This decision became important with respect to the WPR in 1999 when Representative Tom Campbell and other members of Congress filed a complaint for declaratory relief to stop President Clinton’s action with respect to the use of force in Kosovo. 160Campbell v. Clinton, 52 F.Supp.2d 34, 35 (D.D.C. 1999), aff’d 203 F.2d 19 (D.C. Cir. 2000). Campbell sought

a declaration from the judicial branch that the President, the head of the executive branch, has violated the War Powers Clause of the Constitution and the War Powers Resolution by conducting air strikes in the Federal Republic of Yugoslavia without congressional authorization. 161Id. at 39–40.

The District Court, relying on Raines v. Byrd, 162Id. at 40 (stating “[t]he legal landscape with respect to legislative standing was altered dramatically by the Supreme Court in its first Line Item Veto decision, Raines v. Byrd, 521 U.S. 811, 138 L. Ed. 2d 849, 117 S. Ct. 2312 (1997). Virtually all of this Circuit’s prior jurisprudence on legislative standing now may be ignored, and the separation of powers considerations previously evaluated under the rubric of ripeness or equitable or remedial discretion now are subsumed in the standing analysis.”). held that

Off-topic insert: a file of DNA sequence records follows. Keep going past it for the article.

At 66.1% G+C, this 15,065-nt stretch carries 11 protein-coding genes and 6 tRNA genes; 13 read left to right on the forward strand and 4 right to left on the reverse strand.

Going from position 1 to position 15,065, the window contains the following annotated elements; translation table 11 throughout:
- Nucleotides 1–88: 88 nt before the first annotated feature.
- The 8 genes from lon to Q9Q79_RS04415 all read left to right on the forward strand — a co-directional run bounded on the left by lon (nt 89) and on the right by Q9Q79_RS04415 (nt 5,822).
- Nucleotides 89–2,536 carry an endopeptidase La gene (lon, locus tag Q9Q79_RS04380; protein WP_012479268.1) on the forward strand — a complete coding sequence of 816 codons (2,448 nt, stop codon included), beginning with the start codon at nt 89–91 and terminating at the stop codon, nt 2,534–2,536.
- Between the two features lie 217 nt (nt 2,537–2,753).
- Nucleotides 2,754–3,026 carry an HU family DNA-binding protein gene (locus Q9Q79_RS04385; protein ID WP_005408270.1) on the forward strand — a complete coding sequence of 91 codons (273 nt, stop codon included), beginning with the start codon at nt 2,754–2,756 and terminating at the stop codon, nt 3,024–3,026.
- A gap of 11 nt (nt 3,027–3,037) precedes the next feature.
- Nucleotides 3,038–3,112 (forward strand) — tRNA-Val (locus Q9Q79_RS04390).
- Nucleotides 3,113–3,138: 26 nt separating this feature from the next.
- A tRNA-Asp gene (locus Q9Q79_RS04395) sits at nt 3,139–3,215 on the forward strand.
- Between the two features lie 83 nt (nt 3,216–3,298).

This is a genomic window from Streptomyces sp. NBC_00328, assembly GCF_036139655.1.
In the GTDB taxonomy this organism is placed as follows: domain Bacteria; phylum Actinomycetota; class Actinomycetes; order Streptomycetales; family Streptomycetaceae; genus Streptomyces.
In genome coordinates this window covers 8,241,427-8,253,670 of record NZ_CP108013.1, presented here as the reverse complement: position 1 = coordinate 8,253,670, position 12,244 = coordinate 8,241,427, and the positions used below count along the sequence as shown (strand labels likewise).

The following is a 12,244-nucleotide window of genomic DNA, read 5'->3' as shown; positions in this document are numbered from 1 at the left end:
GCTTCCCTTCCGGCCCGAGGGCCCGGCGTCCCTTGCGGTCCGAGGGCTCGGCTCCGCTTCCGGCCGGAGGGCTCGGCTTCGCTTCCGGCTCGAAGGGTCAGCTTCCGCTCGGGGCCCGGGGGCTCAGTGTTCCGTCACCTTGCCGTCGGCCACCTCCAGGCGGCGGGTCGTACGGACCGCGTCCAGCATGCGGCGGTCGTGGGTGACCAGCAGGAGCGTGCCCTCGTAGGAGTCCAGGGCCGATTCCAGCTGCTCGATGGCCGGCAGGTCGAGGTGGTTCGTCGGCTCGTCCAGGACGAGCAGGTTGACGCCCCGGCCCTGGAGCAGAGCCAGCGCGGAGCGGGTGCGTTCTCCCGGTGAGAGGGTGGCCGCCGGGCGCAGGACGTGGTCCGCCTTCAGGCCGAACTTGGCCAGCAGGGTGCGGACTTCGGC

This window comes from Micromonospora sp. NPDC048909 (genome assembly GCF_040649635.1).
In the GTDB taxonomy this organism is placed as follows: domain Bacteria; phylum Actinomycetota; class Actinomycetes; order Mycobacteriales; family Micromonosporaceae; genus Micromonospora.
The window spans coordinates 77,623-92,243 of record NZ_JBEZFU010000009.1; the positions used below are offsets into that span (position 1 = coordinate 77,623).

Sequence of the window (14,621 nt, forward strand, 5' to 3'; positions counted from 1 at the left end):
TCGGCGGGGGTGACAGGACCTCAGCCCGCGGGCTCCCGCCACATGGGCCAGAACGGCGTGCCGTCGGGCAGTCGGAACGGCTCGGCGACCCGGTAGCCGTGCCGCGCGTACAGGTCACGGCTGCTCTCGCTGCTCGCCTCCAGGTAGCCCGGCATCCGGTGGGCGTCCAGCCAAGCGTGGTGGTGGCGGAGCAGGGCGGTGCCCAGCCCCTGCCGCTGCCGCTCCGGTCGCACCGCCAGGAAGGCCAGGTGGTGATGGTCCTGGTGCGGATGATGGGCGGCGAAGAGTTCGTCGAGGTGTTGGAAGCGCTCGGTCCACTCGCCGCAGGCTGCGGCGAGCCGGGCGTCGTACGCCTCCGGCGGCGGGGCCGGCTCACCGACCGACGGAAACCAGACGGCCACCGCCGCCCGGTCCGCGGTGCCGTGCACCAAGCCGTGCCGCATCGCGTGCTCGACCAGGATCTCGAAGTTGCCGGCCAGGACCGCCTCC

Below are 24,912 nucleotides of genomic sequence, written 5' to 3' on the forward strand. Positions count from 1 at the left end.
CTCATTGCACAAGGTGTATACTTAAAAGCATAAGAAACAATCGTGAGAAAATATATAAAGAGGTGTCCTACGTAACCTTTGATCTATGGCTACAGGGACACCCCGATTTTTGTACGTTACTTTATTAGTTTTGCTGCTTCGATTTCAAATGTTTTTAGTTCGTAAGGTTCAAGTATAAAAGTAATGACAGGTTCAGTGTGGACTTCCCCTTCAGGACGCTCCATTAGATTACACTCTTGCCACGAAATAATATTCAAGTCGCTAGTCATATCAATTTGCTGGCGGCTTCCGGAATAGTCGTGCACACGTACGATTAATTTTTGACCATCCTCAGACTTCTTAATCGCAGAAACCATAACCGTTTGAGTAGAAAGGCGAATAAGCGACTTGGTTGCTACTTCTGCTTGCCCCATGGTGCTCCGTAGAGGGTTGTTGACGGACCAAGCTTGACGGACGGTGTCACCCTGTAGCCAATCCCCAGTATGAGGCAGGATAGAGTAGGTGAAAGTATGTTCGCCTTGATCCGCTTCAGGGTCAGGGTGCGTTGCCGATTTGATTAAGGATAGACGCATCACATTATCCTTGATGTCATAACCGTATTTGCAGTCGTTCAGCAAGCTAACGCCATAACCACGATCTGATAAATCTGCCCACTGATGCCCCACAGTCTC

the courts will apply Raines and Coleman rigorously and will find standing only in the clearest cases of vote nullification and genuine impasse between the political branches. Under the circumstances presented in this case, the Court cannot conclude that plaintiffs have standing to bring this action, and the case therefore will be dismissed. 163Id. at 45.